The Coalition for Women in Journalism brought in leading women journalists at an official launch of Pakistan Chapter, at the Islamabad Press Club, in the capital city. The panelists were Amber Shamsie, Nosheen Abbas, Marvi Sirmed and Tanzila Mazhar, including remarks by founder Kiran Nazish, mentors Ayesha Tanzeem and Kathy Gannon.

The Coalition for Women in Journalism is launched to connect and support women journalists through a global network of mentors that spans different beats, regions and languages. Mentors cover parts of South Asia, Latin America, the Middle East and North America, and they have expertise across topics such as health and war reporting, as well as skills including photography and broadcast. The coalition is aimed at women who are “stuck in the middle of their career and not reaching the top,” Ms. Nazish said.

Nosheen Abbas, country manager for Pakistan, spoke about the importance of mentors in her career. “Women have been working in every aspect of the journalism Pakistan, yet there is no support system to address the kinds of issues they face,” said Nosheen Abbas, country manager for the Coalition for Women in Journalism. “This is what the coalition is here to do. I am honored and thrilled to be a part of something that has been so long overdue.”

“We are thrilled to see so many male colleagues who attended the event and showed interest in help

ing later,” said Kiran Nazish, Co-Founder and Director of the Coalition for Women in Journalism. “Harassment has been a dominant conversation in Pakistan when we speak to women journalists and one of the issue we would like to address. During our research to gauge the landscape in Pakistan for women journalists, we found that 69% of female colleagues said they faced harassment on the job, while 24.1% said they did not. That is an alarming number and we hope with a stronger support network in this country, we can improve the conditions through advocacy and awareness.”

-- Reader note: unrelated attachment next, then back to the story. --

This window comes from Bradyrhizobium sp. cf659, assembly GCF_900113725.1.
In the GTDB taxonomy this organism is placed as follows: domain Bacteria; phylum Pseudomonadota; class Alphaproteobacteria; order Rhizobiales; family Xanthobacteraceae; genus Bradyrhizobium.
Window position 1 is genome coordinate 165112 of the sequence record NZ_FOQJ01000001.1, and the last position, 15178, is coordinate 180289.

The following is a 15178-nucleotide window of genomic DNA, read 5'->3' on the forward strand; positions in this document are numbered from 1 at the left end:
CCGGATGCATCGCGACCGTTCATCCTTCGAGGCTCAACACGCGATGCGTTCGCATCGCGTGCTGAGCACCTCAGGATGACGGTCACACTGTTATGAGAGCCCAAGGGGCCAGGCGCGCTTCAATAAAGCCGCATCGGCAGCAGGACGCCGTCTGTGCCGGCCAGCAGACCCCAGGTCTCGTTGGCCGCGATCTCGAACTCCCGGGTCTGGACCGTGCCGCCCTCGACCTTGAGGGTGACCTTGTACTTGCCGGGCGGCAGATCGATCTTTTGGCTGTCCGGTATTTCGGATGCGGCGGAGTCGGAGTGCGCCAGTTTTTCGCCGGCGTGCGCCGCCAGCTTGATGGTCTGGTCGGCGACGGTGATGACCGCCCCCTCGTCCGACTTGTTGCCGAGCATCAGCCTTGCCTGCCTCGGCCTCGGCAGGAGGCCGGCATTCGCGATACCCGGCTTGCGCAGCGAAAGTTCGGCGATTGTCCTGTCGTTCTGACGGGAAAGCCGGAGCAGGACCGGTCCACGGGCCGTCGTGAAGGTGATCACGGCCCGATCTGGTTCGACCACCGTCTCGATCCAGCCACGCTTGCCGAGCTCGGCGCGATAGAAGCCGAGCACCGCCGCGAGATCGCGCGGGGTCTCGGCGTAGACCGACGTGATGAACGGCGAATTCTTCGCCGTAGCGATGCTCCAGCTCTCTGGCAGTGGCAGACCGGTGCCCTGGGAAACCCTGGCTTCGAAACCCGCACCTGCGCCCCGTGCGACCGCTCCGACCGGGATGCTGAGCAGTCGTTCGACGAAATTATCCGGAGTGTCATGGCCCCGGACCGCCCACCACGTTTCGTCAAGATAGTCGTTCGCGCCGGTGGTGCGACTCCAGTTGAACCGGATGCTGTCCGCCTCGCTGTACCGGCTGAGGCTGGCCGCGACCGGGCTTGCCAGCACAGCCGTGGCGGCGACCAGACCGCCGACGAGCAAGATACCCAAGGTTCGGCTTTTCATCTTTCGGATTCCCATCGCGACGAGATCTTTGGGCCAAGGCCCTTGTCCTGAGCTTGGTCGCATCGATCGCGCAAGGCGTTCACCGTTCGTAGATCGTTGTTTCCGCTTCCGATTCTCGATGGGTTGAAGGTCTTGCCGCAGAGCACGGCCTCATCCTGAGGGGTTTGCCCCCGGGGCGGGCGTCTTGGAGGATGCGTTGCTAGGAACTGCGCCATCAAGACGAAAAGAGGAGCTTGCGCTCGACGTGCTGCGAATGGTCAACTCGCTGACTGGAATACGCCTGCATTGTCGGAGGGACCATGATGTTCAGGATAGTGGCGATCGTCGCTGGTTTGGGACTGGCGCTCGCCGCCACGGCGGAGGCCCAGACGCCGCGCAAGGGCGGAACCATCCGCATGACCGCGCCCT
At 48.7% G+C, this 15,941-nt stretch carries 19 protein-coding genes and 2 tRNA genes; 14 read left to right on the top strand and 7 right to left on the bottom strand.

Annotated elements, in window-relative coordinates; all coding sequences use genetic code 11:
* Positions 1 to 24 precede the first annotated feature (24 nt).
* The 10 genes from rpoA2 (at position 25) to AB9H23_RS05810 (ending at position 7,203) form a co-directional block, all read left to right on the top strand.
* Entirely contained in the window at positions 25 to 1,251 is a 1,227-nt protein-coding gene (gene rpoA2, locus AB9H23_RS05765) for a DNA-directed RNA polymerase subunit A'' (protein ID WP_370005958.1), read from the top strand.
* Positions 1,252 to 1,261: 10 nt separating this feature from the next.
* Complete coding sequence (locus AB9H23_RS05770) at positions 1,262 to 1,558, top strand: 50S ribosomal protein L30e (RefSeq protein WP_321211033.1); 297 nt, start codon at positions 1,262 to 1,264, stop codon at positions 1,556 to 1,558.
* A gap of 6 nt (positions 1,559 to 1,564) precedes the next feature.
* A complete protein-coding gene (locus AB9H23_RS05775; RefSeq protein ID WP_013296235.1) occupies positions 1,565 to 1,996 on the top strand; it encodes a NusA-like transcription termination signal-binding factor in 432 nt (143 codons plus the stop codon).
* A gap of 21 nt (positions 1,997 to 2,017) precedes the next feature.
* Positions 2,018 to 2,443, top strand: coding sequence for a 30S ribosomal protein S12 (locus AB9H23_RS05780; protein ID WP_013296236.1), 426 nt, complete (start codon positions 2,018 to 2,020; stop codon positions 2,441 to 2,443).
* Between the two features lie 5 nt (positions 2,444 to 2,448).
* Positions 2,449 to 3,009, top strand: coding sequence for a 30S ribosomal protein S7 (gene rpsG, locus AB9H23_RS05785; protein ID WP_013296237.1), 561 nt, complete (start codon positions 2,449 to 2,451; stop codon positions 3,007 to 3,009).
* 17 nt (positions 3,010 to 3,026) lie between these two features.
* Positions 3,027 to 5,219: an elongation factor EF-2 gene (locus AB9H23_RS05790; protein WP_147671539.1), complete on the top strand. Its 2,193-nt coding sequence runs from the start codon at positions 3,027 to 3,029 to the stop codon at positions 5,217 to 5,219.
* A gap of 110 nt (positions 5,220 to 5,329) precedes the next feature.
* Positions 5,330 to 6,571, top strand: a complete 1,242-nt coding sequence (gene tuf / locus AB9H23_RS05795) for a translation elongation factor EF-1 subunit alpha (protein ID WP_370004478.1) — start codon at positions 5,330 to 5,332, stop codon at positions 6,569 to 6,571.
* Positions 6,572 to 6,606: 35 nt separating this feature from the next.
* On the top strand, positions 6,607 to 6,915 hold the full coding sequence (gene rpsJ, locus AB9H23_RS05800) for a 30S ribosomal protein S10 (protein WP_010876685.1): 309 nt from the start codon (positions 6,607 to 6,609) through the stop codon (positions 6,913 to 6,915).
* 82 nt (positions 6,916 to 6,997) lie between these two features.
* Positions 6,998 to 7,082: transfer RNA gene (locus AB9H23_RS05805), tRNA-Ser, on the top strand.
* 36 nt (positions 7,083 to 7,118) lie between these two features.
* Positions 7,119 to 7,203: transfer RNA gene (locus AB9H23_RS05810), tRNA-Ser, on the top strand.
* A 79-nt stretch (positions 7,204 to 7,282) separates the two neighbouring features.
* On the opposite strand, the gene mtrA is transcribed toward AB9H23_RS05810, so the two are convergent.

“Media organizations in Pakistan don’t have gender codes. They lack both resources and understanding when it comes to gender-specific environment, which is a critical need of an industry that has an incredible number of women working both in newsrooms and as freelancers. We want to build a thorough environment that encourages, instead of discourages them to work journalism,” said Tanzeela Mazhar, who looks at safe environments project with the Coalition for Women in Journalism. “In the current state of media in Pakistan, a support network is an urgent need, and we hope to help guide women journalists not only to navigate an environment filled with discrimination and harassment but to also claim their space in this industry.”

The Coalition for Women in Journalism is keen on observing and understanding the cultural nuances specific to the industry in Pakistan. Marvi Sirmed, who looks over advocacy for the Coalition pointed out the need for specialized mentorship, “Women journalists face is everyday sexism coupled with lack of gender-neutral mentorship in their field. Whatever little guidance is available usually comes with either strings attached or with a heavy dose of patriarchal protectionism and patronization. This is one reason why many women don’t dabble in the male domain subjects. We hope that through this initiative, young women can be offered mentorship support essential to understanding professionalism in the beats they choose for themselves within journalism.”

Kathy Gannon, a veteran journalist who has been based out of Pakistan says, “Women supporting women goes beyond protecting the other’s back, it’s about strengthening each other, giving recognition to each other’s accomplishments, speaking in a voice that is clear, smart and unafraid. Even the Taliban were no match for the women journalists, whose coverage then and now has been some of the smartest and the bravest.”



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